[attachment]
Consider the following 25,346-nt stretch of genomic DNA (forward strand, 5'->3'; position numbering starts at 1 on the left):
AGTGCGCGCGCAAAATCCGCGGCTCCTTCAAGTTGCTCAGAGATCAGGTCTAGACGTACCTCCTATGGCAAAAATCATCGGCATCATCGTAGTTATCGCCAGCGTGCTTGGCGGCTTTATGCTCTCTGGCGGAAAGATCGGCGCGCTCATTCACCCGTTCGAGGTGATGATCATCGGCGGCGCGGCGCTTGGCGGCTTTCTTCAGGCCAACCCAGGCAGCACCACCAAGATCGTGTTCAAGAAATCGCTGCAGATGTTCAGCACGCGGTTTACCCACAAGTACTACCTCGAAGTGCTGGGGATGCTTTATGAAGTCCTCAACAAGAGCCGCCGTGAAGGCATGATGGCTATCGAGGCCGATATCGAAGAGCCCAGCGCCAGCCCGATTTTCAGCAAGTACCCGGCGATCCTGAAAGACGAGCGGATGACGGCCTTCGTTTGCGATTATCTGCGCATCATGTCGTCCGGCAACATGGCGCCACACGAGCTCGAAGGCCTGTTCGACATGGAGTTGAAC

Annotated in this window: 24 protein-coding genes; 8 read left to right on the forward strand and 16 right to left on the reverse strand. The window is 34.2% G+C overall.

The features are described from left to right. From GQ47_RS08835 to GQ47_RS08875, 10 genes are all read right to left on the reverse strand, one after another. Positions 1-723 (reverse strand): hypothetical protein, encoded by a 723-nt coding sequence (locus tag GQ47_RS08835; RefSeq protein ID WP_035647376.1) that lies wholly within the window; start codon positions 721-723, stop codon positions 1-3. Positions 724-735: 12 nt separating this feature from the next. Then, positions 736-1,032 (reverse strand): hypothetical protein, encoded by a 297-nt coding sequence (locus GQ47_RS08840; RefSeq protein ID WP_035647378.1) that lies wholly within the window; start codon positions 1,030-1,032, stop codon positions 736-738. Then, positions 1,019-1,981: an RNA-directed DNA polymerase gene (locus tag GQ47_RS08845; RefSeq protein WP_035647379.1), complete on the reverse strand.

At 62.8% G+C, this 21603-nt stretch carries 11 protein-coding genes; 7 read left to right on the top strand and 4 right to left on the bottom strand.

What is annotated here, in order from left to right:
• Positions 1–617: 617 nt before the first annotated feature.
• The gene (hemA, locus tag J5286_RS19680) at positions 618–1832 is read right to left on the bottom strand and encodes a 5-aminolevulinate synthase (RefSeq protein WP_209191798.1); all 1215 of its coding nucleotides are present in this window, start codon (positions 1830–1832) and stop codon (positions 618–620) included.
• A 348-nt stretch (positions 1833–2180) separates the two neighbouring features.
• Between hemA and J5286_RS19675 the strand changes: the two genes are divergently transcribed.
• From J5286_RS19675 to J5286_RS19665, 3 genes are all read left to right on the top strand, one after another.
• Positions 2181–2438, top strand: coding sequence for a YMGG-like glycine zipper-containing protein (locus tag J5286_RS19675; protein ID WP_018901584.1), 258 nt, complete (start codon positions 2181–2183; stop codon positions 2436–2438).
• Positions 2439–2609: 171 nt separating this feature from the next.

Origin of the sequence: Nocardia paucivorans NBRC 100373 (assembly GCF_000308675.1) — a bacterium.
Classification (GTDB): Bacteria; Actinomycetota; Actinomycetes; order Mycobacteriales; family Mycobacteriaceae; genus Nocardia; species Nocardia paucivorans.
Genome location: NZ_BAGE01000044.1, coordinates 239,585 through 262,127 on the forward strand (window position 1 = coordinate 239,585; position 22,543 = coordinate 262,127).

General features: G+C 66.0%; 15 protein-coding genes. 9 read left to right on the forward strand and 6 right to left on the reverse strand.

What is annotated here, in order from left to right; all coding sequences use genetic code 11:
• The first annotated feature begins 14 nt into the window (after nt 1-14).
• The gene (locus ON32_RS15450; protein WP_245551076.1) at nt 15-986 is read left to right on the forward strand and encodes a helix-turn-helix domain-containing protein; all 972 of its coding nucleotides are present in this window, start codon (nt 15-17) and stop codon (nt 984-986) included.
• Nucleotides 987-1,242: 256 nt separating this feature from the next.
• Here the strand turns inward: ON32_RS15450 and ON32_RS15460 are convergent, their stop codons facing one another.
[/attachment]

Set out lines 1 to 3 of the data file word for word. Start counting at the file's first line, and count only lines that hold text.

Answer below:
Consider the following 25,346-nt stretch of genomic DNA (forward strand, 5'->3'; position numbering starts at 1 on the left):
AGTGCGCGCGCAAAATCCGCGGCTCCTTCAAGTTGCTCAGAGATCAGGTCTAGACGTACCTCCTATGGCAAAAATCATCGGCATCATCGTAGTTATCGCCAGCGTGCTTGGCGGCTTTATGCTCTCTGGCGGAAAGATCGGCGCGCTCATTCACCCGTTCGAGGTGATGATCATCGGCGGCGCGGCGCTTGGCGGCTTTCTTCAGGCCAACCCAGGCAGCACCACCAAGATCGTGTTCAAGAAATCGCTGCAGATGTTCAGCACGCGGTTTACCCACAAGTACTACCTCGAAGTGCTGGGGATGCTTTATGAAGTCCTCAACAAGAGCCGCCGTGAAGGCATGATGGCTATCGAGGCCGATATCGAAGAGCCCAGCGCCAGCCCGATTTTCAGCAAGTACCCGGCGATCCTGAAAGACGAGCGGATGACGGCCTTCGTTTGCGATTATCTGCGCATCATGTCGTCCGGCAACATGGCGCCACACGAGCTCGAAGGCCTGTTCGACATGGAGTTGAAC

Annotated in this window: 24 protein-coding genes; 8 read left to right on the forward strand and 16 right to left on the reverse strand. The window is 34.2% G+C overall.